Federal Appeals Court Panel Upholds Oregon Physician-Assisted Suicide Law
A three-judge panel of the 9th U.S. Circuit Court of Appeals on Tuesday ruled that Attorney General John Ashcroft "far exceeded his authority by interfering" with the 1997 Death With Dignity Act, an Oregon law that allows physician-assisted suicide, the Washington Post reports (Harden, Washington Post, 5/27). The panel upheld a decision issued last year by U.S. District Judge Robert Jones. Previous efforts by the Department of Justice to overturn the law have failed in the courts. Under the Oregon law -- the only such law in the nation -- physicians may prescribe, but not administer, lethal prescription drugs to a terminally ill patient after two physicians agree that the patient has less than six months to live, has decided to die voluntarily and can make health care decisions (California Healthline, 5/8/03). In 2001, Ashcroft issued a directive that said assisted suicide serves "no legitimate medical purpose" and warned physicians who prescribe controlled narcotics to assist in patients suicides under the Oregon law that they could face criminal penalties and license suspension or revocation (Price, Washington Times, 5/27). Ashcroft argued that the law violates the federal Controlled Substances Act.
In a 2-1 decision that used "unusually pointed language to rebuke" Ashcroft, the panel ruled that states, not the federal government, have the authority to regulate the practice of medicine and that the "text, purpose and history" of the Controlled Substances Act does not "authorize the DOJ to use it to override the Oregon law," according to the New York Times (Liptak, New York Times, 5/26). "The attorney general's unilateral attempt to regulate federal medical practices historically entrusted to state lawmakers interferes with the democratic debate about physician-assisted suicide and far exceeds the scope of his authority under federal law," Judge Richard Tallman wrote in the decision (AP/Dallas Morning News, 5/26). Tallman added that Congress passed the Controlled Substances Act to help prevent drug abuse, not define proper medical treatment (Egelko, San Francisco Chronicle, 5/27). In the decision, Tallman wrote that the panel had no opinion on whether assisted suicide "is inconsistent with the public interest or constitutes illegitimate medical care," adding, "This case is simply about who gets to decide" (Washington Post, 5/27). The panel also "appeared to acknowledge" that Congress has the authority to regulate the practice of assisted suicide, according to the Times (New York Times, 5/27). However, the panel said that "there is no evidence" Congress asked the attorney general to take such action, according to the Washington Times. The panel ordered an injunction that blocked the directive Ashcroft issued in 2001 "to be continued in full force and effect" (Washington Times, 5/27). Judge Clifford Wallace, who dissented in the decision, wrote in his opinion that DOJ opposition to assisted suicide should have received "substantial deference," adding that "Congress is free to enact legislation limiting or counteracting" the directive Ashcroft issued in 2001 (AP/Dallas Morning News, 5/26).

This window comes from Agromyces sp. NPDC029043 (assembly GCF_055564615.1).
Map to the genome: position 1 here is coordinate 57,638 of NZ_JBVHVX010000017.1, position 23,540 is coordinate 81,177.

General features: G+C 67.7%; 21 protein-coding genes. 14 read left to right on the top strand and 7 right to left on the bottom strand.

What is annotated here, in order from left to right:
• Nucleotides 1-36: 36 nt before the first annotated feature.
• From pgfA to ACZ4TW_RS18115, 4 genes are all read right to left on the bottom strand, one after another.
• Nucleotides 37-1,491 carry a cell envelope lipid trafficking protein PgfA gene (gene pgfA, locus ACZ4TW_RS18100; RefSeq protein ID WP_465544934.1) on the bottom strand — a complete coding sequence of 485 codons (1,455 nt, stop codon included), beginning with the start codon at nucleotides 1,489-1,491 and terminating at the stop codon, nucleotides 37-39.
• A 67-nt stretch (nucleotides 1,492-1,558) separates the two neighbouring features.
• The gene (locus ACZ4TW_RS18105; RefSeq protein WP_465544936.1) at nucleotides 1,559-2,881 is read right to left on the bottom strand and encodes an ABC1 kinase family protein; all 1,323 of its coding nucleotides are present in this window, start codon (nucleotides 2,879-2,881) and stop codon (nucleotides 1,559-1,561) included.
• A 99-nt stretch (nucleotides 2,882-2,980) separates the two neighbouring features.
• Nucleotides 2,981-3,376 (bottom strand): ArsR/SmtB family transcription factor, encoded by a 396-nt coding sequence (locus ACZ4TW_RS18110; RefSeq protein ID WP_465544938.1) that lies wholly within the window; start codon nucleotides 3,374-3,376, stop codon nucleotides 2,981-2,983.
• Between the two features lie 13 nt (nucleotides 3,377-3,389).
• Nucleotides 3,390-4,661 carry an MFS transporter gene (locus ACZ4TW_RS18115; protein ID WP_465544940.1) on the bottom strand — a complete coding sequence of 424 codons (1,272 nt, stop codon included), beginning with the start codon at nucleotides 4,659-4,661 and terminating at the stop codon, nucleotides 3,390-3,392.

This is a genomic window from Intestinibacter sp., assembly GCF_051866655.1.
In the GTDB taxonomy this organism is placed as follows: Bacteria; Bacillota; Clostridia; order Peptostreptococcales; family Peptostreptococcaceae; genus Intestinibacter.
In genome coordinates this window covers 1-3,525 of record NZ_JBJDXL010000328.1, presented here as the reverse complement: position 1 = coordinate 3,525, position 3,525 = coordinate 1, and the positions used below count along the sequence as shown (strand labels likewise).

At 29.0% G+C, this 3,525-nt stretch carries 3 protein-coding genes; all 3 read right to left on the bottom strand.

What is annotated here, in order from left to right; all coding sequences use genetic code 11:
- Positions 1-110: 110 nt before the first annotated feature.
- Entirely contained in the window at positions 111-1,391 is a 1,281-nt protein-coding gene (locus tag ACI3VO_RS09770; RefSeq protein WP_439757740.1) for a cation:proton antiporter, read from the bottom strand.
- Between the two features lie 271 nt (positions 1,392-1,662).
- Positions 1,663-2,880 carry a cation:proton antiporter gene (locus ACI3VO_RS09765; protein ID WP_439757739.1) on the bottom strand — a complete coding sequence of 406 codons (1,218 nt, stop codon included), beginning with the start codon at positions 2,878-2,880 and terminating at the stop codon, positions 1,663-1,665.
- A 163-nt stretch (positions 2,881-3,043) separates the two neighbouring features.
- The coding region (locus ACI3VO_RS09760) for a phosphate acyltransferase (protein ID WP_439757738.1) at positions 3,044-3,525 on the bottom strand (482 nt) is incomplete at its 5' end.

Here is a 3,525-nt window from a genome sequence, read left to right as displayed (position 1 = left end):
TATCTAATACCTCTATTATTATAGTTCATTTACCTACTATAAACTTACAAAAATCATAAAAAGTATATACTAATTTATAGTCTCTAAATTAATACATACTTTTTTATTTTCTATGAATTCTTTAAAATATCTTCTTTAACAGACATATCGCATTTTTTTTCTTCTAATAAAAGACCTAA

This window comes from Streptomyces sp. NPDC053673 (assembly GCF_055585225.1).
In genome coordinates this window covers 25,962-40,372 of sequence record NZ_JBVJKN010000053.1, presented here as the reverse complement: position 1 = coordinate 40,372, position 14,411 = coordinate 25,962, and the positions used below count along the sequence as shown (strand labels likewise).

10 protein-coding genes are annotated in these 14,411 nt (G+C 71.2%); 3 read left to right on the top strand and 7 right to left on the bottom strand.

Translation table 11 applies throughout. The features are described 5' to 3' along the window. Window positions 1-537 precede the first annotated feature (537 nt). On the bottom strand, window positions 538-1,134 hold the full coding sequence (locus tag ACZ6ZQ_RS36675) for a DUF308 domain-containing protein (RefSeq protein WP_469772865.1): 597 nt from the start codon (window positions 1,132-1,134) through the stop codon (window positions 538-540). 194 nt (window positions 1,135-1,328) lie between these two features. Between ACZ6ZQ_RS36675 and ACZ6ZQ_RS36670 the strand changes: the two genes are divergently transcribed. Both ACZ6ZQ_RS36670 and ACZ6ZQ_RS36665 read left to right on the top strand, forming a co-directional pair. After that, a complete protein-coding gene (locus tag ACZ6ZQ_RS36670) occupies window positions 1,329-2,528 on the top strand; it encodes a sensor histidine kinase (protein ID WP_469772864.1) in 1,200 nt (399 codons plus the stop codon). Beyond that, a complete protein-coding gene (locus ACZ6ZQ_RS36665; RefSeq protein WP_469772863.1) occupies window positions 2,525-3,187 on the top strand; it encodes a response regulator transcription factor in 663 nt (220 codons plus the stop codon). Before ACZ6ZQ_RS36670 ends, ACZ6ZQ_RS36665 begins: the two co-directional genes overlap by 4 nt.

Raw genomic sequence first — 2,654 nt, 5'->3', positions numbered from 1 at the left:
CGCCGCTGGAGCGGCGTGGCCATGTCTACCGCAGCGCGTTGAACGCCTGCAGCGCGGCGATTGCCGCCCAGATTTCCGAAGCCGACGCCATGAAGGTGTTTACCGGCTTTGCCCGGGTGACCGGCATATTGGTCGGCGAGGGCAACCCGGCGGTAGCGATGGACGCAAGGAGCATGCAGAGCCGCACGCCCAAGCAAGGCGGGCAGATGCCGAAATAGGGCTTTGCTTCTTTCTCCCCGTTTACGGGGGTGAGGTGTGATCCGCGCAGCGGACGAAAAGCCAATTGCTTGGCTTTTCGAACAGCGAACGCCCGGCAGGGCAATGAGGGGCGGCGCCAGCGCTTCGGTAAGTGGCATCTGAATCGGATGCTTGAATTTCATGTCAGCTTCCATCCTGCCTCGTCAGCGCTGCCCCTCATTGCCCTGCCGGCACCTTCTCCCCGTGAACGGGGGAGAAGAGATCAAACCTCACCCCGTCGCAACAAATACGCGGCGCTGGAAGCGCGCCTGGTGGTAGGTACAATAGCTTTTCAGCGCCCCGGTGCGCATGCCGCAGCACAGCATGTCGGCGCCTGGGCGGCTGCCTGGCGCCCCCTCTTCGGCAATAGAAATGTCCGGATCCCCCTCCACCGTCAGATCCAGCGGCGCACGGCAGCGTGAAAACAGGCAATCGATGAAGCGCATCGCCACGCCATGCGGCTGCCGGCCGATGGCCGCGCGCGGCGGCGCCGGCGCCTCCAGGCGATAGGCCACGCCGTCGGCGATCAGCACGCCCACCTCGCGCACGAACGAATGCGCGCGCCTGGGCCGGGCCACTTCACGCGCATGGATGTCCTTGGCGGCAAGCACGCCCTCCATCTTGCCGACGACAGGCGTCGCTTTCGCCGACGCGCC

Charles Miller, a DOJ spokesperson, said that department attorneys had no comment and will review the decision. George Eighmey, executive director of the Oregon chapter of Compassion in Dying, said, "I believe today's decision ... has been a huge victory for Oregon and for all Oregonians who believe in end-of-life choices" (Weinstein, Los Angeles Times, 5/27). Kevin Neely, a spokesperson for Oregon Attorney General Hardy Rivers (D), said, "This is a clear defense, not just of the Death With Dignity Act, but a clear defense of a state's authority to regulate its own medical practices" (Washington Times, 5/27). Scott Swenson, executive director of Death With Dignity, said, "Our base of support is growing across the country. What Oregon has demonstrated is that this is a well-regulated medical practice in which patients and physicians can have this as an option of last resort." However, Dr. Gregory Hamilton, a spokesperson for Physicians for Compassionate Care, said, "Oregon has unilaterally exempted itself from the federal law protecting patients from being given overdoses of federally controlled substances" (San Francisco Chronicle, 5/27). Oregon Right to Life Executive Director Gayle Atteberry criticized the decision and expressed hope that Ashcroft would appeal the case (Los Angeles Times, 5/27). NPR's "All Things Considered" on Wednesday reported on the decision (Fogarty, "All Things Considered," NPR, 5/26). The complete segment is available online in RealPlayer. KCRW's "Which Way, L.A.?" on Wednesday included an interview with former Oregon state Rep. George Eighmey (D), executive director of Compassion in Dying, about the Oregon law (Olney, "Which Way, L.A.?," KCRW, 5/26). The complete segment is available online in RealPlayer.This is part of the California Healthline Daily Edition, a summary of health policy coverage from major news organizations. Sign up for an email subscription.